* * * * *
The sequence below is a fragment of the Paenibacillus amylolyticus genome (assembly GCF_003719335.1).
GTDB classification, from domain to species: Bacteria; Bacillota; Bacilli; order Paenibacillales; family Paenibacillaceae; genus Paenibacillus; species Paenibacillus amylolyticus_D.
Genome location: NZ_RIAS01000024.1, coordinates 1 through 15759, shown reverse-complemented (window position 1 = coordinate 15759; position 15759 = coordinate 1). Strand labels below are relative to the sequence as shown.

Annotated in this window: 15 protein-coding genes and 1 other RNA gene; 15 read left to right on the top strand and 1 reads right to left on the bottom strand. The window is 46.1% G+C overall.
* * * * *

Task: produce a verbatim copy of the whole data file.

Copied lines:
The sequence below is a fragment of the Paenibacillus amylolyticus genome (assembly GCF_003719335.1).
GTDB classification, from domain to species: Bacteria; Bacillota; Bacilli; order Paenibacillales; family Paenibacillaceae; genus Paenibacillus; species Paenibacillus amylolyticus_D.
Genome location: NZ_RIAS01000024.1, coordinates 1 through 15759, shown reverse-complemented (window position 1 = coordinate 15759; position 15759 = coordinate 1). Strand labels below are relative to the sequence as shown.

Annotated in this window: 15 protein-coding genes and 1 other RNA gene; 15 read left to right on the top strand and 1 reads right to left on the bottom strand. The window is 46.1% G+C overall.